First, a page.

Running Newbies

Friday evening, I needed to do a long run, and I had to do it by myself. Most of my running friends would be running the Kentucky Derby Half or Full Marathon the next morning; I would not. I had accompany a group of students to Academic Bowl, so I had to opt out of the race. Given the rainy weather that morning and that my team placed 2nd, I was happy to be at the academic competition.

After working all day, I didn’t really feel like listening to music as I ran, and didn’t really want to listen to a podcast, which is usually what gets me through solo runs, so I had plenty of time to think. I spent some time thinking about…running. I thought about what advice I would give new runners, even though some days I still – after seven years – feel like a new runner. It was then I decided my next blog would be an advice blog. This advice has absolutely no medical or professional standing; it’s based upon my personal experience, and on the stupid mistakes I’ve made over the years. So, below you’ll find my advice, or in most cases just random thoughts, on running.

  1. Running sucks. But then it’s great, and then it’ll suck again. Seriously. I’ve heard many people who try running say that they just don’t enjoy it. I hated running for the first six months, but when I finished a run or met another goal, I loved it. I felt accomplished. I felt invincible. I still have runs that are really hard, and I don’t enjoy the run itself. When I push through and finish the run, I feel proud that I stuck it out despite how difficult it was. My favorite mantra is ‘If it were easy, everyone would do it.’ Running is not easy. Stick with it and it will be worth it!
  2. Body parts are going to hurt. When I began running, my youngest daughter was young enough that she was happy to massage my legs and feet – thank goodness! I was sore for months. I don’t have any running friends who haven’t had some sort of running-related injury. I’ve had knee issues that led to surgery, but I still run. Those friends who have had injuries? They still run. Runners are pissed that they can’t run when they are injured, but they don’t give up. Take care of yourself, and take a break if necessary, but don’t give up. And the chiropractor will be your friend. Find a good one!
  3. Don’t be apprehensive about signing up for a race. I’ve run nine half marathons, a few 10Ks, and a whole bunch of 5Ks. My first race was a 5K, and my goal was to not be last. It was in July, and it was hilly; I was prepared for neither. I ran that race, and I was not last. I wasn’t fast, but I finished. When you run in a race, no matter the distance, you will see people of all shapes, sizes, and speeds. No one cares how fast or slow you go, as long as you keep going. You need to walk? No one cares. You cross the finish line last? No one cares. Think about how many people never cross a finish line in their lives. The support and camaraderie of the running community is amazing. We all started somewhere, and everyone appreciates the effort it takes just to get out there. And races are fun! Spending time with a group of people with a similar interest is very rewarding. Some of my best running memories are of races that were particularly hard. I ran the Indianapolis Monumental Half Marathon with my niece Erin, and it was 15 degrees at the start (and finish if I remember correctly). We were cold, but running my niece’s first half with her was so worth it. This past month I ran the Hoosier Half Marathon in Bloomington with another niece, Emily; it was her first half. And, despite it being April, there was about a 20 degree windchill that day. It was miserably cold. Again, sharing my niece’s first half marathon with her was worth freezing my tush off (but I did begin to wonder if I should stop running with my nieces).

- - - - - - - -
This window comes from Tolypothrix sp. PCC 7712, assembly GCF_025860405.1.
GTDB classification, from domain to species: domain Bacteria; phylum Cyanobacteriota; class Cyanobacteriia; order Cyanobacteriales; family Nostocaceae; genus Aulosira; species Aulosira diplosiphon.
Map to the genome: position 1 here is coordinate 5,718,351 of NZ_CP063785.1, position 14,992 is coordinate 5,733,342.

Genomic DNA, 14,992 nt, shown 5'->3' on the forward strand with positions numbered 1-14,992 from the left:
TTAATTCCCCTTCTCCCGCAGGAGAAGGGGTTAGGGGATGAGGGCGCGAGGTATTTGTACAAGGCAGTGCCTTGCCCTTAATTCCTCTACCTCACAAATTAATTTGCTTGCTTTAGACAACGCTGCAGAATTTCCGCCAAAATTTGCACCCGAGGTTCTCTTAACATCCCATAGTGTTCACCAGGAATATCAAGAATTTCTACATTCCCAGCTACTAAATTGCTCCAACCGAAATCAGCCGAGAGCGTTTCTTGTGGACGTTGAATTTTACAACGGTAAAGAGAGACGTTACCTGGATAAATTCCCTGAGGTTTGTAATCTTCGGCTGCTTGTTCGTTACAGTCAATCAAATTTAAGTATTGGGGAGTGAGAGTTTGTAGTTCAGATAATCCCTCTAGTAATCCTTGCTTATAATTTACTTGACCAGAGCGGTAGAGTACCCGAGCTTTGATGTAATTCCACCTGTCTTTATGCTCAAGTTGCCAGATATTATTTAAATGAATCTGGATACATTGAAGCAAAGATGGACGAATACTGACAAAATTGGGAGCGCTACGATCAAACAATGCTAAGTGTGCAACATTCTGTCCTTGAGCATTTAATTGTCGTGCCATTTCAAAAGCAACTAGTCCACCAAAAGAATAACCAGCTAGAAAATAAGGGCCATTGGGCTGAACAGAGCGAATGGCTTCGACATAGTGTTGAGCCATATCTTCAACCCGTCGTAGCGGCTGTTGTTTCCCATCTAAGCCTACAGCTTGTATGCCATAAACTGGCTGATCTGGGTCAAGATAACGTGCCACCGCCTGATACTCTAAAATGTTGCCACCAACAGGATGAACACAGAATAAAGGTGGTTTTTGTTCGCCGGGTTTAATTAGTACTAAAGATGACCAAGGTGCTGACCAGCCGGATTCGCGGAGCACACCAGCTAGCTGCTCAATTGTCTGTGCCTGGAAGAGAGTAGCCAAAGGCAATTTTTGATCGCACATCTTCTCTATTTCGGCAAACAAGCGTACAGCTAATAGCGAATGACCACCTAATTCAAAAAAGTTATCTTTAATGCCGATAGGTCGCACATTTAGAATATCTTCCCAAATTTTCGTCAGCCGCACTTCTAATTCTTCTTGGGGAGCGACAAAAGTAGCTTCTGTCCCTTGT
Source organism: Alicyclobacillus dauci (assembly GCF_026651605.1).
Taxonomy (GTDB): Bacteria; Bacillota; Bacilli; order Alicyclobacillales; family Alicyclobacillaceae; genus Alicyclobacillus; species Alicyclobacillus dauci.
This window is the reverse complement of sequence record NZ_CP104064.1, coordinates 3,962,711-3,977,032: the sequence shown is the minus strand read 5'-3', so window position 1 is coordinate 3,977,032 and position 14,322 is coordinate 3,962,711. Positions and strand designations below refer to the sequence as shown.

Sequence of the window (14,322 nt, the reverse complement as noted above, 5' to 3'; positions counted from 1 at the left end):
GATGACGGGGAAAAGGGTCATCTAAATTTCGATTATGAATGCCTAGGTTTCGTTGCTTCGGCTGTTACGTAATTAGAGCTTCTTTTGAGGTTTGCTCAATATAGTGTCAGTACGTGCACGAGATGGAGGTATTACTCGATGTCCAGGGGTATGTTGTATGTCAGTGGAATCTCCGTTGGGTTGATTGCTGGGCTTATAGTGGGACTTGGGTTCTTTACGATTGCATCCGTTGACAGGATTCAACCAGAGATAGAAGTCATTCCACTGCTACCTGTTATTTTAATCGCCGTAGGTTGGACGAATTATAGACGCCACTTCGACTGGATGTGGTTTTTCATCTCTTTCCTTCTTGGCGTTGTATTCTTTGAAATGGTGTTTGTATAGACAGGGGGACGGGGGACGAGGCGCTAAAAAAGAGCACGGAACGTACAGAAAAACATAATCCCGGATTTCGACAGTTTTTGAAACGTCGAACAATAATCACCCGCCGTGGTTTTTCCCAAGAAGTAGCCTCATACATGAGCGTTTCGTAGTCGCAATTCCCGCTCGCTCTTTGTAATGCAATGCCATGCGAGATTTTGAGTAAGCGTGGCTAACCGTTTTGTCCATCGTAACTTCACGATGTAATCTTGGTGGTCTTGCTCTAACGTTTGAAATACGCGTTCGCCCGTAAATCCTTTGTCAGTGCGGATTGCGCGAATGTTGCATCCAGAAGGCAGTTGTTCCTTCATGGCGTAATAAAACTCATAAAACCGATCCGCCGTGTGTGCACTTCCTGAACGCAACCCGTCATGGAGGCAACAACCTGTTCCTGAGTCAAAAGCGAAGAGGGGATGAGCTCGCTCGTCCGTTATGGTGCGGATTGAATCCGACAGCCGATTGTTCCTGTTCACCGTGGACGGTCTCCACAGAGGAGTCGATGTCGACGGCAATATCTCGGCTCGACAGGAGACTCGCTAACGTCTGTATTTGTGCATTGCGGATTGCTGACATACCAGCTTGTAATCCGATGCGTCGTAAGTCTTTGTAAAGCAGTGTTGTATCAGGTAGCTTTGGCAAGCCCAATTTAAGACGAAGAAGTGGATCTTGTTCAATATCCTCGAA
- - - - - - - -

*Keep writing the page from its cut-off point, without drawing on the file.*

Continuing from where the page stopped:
4. When my husband and I began running, we thought it would be a cheap form of exercise. Do not fool yourself. Running is not cheap. Plan on spending at least $100 on shoes, which will need to be replaced every few months. One thing we decided early on was that we had to take care of our feet. I’m very picky about what I wear. I have to be completely comfortable or I will obsess when I run. Chafing is serious, so the right shorts, shirt, and bra matters. I’ve chafed when wearing certain shirts. On that recent Friday run, I actually chafed on my inner thighs, and I was wearing my favorite running shorts. The only reason for chafing that I could come up with is that I’ve gained a few pounds, and now my inner thighs rub. What the hell?! Rather than lose that weight, I bought new shorts. It was easier. Socks. Good running socks are expensive, but gosh, they are worth it. My husband kind of scoffed when I first told him he should get some better socks. He didn’t think socks mattered. Once he tried them, he found out I was right (duh).